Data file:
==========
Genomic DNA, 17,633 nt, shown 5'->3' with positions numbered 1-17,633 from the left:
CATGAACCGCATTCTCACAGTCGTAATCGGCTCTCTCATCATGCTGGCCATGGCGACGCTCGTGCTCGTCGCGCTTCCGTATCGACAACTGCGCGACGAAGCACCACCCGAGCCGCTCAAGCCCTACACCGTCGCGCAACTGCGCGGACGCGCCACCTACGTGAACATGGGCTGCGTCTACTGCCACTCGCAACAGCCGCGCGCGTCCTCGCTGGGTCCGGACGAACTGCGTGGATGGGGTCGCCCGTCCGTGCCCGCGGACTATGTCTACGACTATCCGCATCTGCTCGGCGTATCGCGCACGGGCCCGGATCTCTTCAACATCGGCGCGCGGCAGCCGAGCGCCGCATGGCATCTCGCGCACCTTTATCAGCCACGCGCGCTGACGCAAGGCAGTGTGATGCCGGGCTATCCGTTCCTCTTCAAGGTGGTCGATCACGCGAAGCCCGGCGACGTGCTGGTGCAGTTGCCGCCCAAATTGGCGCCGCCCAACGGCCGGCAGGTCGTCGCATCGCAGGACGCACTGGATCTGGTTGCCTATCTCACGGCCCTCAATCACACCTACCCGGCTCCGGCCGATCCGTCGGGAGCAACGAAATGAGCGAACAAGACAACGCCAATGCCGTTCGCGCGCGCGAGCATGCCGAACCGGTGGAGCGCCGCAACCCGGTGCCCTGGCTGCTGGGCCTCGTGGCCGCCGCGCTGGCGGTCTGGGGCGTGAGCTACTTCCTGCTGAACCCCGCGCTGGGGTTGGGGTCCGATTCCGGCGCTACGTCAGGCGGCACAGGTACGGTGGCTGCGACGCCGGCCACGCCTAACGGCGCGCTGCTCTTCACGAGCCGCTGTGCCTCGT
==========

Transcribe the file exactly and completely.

Genomic DNA, 17,633 nt, shown 5'->3' with positions numbered 1-17,633 from the left:
CATGAACCGCATTCTCACAGTCGTAATCGGCTCTCTCATCATGCTGGCCATGGCGACGCTCGTGCTCGTCGCGCTTCCGTATCGACAACTGCGCGACGAAGCACCACCCGAGCCGCTCAAGCCCTACACCGTCGCGCAACTGCGCGGACGCGCCACCTACGTGAACATGGGCTGCGTCTACTGCCACTCGCAACAGCCGCGCGCGTCCTCGCTGGGTCCGGACGAACTGCGTGGATGGGGTCGCCCGTCCGTGCCCGCGGACTATGTCTACGACTATCCGCATCTGCTCGGCGTATCGCGCACGGGCCCGGATCTCTTCAACATCGGCGCGCGGCAGCCGAGCGCCGCATGGCATCTCGCGCACCTTTATCAGCCACGCGCGCTGACGCAAGGCAGTGTGATGCCGGGCTATCCGTTCCTCTTCAAGGTGGTCGATCACGCGAAGCCCGGCGACGTGCTGGTGCAGTTGCCGCCCAAATTGGCGCCGCCCAACGGCCGGCAGGTCGTCGCATCGCAGGACGCACTGGATCTGGTTGCCTATCTCACGGCCCTCAATCACACCTACCCGGCTCCGGCCGATCCGTCGGGAGCAACGAAATGAGCGAACAAGACAACGCCAATGCCGTTCGCGCGCGCGAGCATGCCGAACCGGTGGAGCGCCGCAACCCGGTGCCCTGGCTGCTGGGCCTCGTGGCCGCCGCGCTGGCGGTCTGGGGCGTGAGCTACTTCCTGCTGAACCCCGCGCTGGGGTTGGGGTCCGATTCCGGCGCTACGTCAGGCGGCACAGGTACGGTGGCTGCGACGCCGGCCACGCCTAACGGCGCGCTGCTCTTCACGAGCCGCTGTGCCTCGT